troy.landreville@blackpress.ca

Like us on Facebook and follow us on Twitter

 

Kendall Ballantine and husband Jason Vandenborn celebrated after completing the 50th edition of the Baja 1000 last month.                                Photo submitted

Kendall Ballantine and husband Jason Vandenborn celebrated after completing the 50th edition of the Baja 1000 last month. Photo submitted

Just Posted

PlanCultus was adopted in 2017 as a guiding document for Cultus Lake Park. (Cultus Lake Park Board)
More affordable housing options could be coming to Cultus Lake Park

Online survey opened on June 14 to gauge opinion on plaza redevelopment eyed for Village Centre

The Abbotsford International Airshow is back for 2021 with the ‘SkyDrive’ concept.
Abbotsford International Airshow returns for 2021 with ‘SkyDrive’

New format features a drive-in movie type experience, show set for Aug. 6 to 8

A young couple walks through the Othello Tunnels just outside of Hope. (Jessica Peters/Black Press)
Hope’s Othello Tunnels fully open to the public

Geological testing proved the area safe enough to open for the first time in more than a year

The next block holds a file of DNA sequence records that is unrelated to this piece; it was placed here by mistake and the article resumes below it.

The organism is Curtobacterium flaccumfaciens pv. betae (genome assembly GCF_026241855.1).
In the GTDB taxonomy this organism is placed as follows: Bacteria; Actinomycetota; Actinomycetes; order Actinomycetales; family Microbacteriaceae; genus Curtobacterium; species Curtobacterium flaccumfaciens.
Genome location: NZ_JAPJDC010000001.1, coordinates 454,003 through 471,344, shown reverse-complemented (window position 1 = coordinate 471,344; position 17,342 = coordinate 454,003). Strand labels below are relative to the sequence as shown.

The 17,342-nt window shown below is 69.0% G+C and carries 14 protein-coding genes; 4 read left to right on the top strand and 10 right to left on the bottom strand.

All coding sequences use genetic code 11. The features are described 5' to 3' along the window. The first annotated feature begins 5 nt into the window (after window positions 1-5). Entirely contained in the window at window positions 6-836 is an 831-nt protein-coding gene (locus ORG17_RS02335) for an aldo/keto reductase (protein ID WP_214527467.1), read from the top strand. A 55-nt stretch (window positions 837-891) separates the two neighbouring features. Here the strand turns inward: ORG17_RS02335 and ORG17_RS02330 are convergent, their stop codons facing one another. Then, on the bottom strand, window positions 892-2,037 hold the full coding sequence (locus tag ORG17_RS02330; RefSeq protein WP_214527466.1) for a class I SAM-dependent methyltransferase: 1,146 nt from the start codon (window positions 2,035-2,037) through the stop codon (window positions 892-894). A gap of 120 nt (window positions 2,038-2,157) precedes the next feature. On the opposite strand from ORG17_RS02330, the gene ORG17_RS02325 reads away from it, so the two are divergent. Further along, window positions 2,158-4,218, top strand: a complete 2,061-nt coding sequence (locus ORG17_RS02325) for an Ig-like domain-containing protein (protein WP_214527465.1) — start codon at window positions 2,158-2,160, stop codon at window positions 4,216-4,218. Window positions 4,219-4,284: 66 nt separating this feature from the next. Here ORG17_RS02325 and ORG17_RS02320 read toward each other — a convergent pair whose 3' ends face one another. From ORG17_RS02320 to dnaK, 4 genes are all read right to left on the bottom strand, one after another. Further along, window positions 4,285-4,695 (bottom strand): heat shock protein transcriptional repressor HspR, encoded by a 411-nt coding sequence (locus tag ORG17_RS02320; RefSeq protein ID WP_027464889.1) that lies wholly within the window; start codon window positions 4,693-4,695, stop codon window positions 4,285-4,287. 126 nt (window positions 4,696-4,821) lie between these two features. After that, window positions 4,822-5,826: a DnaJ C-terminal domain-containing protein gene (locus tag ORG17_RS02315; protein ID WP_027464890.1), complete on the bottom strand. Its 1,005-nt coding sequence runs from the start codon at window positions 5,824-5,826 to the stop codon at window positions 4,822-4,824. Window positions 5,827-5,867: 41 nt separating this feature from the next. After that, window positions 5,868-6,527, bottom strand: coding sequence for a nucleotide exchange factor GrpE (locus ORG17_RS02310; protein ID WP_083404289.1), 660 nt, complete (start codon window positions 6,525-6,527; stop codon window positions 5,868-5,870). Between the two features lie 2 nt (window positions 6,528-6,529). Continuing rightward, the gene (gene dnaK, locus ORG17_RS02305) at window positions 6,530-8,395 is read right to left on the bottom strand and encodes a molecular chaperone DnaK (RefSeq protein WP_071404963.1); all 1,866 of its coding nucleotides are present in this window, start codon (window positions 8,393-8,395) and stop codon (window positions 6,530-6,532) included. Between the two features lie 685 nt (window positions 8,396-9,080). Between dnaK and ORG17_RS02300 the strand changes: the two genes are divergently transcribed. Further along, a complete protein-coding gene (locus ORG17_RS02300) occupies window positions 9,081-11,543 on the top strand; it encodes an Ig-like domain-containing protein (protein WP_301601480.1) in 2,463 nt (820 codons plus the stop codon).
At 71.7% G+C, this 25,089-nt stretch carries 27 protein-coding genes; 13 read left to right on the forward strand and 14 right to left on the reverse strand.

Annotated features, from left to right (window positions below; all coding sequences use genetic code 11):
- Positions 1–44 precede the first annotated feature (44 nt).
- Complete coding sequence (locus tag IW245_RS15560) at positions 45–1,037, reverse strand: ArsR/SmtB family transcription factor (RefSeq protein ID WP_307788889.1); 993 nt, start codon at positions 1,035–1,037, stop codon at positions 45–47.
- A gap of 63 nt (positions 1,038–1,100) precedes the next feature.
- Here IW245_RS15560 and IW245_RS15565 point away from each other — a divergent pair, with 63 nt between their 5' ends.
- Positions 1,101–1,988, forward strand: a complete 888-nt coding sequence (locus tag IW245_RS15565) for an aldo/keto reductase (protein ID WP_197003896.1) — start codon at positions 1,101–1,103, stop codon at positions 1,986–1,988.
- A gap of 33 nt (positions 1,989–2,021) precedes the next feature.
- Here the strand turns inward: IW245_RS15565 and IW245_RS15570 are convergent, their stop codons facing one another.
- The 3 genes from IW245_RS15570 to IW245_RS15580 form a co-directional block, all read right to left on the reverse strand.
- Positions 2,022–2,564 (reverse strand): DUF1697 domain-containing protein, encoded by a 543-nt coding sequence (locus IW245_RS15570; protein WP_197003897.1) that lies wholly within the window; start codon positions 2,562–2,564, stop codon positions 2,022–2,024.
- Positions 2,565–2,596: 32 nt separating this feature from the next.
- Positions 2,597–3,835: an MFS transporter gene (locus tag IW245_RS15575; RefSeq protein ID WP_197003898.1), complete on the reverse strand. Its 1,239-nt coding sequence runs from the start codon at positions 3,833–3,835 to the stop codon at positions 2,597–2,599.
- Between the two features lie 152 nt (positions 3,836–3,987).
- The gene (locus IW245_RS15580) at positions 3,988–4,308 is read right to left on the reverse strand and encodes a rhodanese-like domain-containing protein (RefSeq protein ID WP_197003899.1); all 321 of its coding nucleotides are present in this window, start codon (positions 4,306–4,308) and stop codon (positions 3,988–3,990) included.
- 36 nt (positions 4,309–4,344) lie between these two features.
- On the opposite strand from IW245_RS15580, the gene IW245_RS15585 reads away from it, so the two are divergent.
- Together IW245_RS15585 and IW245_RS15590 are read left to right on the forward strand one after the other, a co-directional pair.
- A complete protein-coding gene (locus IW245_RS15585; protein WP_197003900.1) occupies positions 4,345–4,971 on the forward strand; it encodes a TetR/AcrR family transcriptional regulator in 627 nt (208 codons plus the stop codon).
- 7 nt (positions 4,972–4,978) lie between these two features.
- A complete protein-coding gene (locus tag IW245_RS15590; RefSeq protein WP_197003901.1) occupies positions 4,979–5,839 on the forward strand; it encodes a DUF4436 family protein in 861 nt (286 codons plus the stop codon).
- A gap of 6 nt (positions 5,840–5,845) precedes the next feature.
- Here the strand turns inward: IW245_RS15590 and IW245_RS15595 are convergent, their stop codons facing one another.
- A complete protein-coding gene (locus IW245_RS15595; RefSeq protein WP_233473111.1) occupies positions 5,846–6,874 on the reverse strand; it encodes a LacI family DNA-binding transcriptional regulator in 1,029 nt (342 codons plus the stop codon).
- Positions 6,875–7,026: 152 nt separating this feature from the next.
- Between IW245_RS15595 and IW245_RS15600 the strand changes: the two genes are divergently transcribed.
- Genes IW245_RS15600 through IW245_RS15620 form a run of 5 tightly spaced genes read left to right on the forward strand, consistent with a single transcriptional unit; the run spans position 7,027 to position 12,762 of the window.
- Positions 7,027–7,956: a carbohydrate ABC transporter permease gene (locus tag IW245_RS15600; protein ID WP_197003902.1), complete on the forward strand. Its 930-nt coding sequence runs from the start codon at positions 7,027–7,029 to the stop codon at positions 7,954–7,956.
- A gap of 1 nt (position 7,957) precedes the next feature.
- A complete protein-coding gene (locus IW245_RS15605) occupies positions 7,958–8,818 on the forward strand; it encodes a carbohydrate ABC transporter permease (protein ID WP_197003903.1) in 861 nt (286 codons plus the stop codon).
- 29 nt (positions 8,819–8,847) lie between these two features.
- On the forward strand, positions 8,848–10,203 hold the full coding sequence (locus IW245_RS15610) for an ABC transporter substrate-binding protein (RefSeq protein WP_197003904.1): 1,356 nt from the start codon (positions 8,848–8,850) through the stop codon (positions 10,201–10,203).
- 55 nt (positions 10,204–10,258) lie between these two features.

Raeya Evie Duncan was the 100th baby born at Chilliwack General Hospital for the month of May. She is seen here with her parents Alysha Williams and Andrew Duncan on June 12, 2021. (Jenna Hauck/ Chilliwack Progress)
Baby boom in Chilliwack as record number of infants born at CGH in May

‘COVID babies are coming out,’ says dad of 100th baby born at Chilliwack General Hospital last month

Syringes prepared with Pfizer’s COVID-19 vaccine at a vaccination site in Long Beach, Calif., Friday, March 5, 2021. (AP Photo/Jae C. Hong)
Walk-ins welcome at upcoming G.W. Secondary vaccine clinic

Second consecutive Saturday Fraser Health has scheduled a same-day clinic in a Chilliwack school

Maxwell Johnson is seen in Bella Bella, B.C., in an undated photo. The Indigenous man from British Columbia has filed complaints with the B.C. Human Rights Tribunal and the Canadian Human Rights Commission after he and his granddaughter were handcuffed when they tried to open a bank account. THE CANADIAN PRESS/HO-Heiltsuk Nation, Damien Gillis, *MANDATORY CREDIT*
VIDEO: Chiefs join human rights case of Indigenous man handcuffed by police in B.C. bank

Maxwell Johnson said he wants change, not just words, from Vancouver police

An inmate in solitary confinement given lunch on Tuesday, May 10, 2016. THE CANADIAN/Lars Hagberg